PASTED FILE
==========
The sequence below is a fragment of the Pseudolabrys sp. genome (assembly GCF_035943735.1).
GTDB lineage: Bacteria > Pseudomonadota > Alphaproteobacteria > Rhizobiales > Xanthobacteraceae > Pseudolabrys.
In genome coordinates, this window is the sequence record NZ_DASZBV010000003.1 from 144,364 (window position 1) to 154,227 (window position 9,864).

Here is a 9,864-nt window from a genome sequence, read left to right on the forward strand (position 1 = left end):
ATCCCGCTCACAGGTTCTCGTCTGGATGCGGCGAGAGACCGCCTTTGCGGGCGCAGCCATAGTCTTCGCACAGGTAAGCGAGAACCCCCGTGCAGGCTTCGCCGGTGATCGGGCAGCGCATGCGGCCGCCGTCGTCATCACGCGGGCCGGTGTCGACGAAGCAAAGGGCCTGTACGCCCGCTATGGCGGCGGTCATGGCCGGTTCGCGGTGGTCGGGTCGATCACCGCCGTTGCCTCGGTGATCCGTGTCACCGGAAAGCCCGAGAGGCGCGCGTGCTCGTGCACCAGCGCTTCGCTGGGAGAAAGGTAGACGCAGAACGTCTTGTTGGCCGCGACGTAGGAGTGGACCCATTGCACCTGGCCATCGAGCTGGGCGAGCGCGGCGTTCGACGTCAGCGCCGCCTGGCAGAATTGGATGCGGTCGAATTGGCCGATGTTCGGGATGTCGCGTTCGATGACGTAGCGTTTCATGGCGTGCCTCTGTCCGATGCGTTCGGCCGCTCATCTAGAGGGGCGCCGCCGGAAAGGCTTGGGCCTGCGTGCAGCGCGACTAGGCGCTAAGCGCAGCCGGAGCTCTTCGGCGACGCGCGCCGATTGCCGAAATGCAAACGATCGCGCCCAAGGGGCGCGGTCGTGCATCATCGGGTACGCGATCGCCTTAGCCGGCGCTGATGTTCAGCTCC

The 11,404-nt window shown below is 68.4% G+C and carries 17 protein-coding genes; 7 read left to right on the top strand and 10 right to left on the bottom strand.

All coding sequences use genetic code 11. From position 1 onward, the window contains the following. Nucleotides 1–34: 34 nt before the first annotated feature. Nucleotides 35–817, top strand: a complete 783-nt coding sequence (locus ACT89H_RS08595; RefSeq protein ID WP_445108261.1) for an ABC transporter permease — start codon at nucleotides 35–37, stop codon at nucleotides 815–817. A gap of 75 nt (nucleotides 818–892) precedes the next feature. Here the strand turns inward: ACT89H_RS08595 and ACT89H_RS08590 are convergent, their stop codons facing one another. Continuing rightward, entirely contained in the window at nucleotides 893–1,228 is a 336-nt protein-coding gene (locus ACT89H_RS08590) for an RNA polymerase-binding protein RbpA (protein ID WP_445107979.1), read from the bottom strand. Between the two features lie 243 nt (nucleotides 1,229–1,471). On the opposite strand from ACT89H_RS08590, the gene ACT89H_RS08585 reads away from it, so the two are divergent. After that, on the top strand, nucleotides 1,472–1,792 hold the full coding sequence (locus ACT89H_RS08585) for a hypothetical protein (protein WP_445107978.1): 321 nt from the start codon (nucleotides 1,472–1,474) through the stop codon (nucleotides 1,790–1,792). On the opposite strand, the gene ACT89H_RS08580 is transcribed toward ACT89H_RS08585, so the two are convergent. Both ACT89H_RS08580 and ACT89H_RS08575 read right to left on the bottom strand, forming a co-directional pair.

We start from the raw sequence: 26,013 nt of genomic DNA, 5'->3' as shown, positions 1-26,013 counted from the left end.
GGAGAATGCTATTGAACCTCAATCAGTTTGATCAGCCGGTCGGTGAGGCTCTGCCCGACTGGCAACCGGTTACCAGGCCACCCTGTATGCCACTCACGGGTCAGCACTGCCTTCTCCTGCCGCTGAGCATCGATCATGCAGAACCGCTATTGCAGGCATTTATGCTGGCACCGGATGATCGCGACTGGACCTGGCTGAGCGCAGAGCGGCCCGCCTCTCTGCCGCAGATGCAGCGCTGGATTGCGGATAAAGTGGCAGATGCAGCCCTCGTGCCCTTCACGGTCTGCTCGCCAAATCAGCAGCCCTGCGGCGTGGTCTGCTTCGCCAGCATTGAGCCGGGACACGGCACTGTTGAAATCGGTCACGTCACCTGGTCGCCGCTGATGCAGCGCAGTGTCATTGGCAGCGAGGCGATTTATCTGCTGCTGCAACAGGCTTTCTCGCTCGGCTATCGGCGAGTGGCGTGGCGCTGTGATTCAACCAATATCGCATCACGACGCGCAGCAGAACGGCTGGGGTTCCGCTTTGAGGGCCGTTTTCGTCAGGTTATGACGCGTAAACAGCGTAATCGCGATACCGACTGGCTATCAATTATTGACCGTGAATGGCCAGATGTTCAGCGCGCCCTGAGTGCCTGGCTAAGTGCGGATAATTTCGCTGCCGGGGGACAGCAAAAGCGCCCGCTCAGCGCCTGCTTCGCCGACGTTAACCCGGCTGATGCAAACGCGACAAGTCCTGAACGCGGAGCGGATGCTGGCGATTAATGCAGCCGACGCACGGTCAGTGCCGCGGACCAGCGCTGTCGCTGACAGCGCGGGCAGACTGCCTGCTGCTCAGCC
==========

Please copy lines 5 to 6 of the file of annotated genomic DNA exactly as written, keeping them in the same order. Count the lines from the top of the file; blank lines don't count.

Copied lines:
ATCCCGCTCACAGGTTCTCGTCTGGATGCGGCGAGAGACCGCCTTTGCGGGCGCAGCCATAGTCTTCGCACAGGTAAGCGAGAACCCCCGTGCAGGCTTCGCCGGTGATCGGGCAGCGCATGCGGCCGCCGTCGTCATCACGCGGGCCGGTGTCGACGAAGCAAAGGGCCTGTACGCCCGCTATGGCGGCGGTCATGGCCGGTTCGCGGTGGTCGGGTCGATCACCGCCGTTGCCTCGGTGATCCGTGTCACCGGAAAGCCCGAGAGGCGCGCGTGCTCGTGCACCAGCGCTTCGCTGGGAGAAAGGTAGACGCAGAACGTCTTGTTGGCCGCGACGTAGGAGTGGACCCATTGCACCTGGCCATCGAGCTGGGCGAGCGCGGCGTTCGACGTCAGCGCCGCCTGGCAGAATTGGATGCGGTCGAATTGGCCGATGTTCGGGATGTCGCGTTCGATGACGTAGCGTTTCATGGCGTGCCTCTGTCCGATGCGTTCGGCCGCTCATCTAGAGGGGCGCCGCCGGAAAGGCTTGGGCCTGCGTGCAGCGCGACTAGGCGCTAAGCGCAGCCGGAGCTCTTCGGCGACGCGCGCCGATTGCCGAAATGCAAACGATCGCGCCCAAGGGGCGCGGTCGTGCATCATCGGGTACGCGATCGCCTTAGCCGGCGCTGATGTTCAGCTCC

The 11,404-nt window shown below is 68.4% G+C and carries 17 protein-coding genes; 7 read left to right on the top strand and 10 right to left on the bottom strand.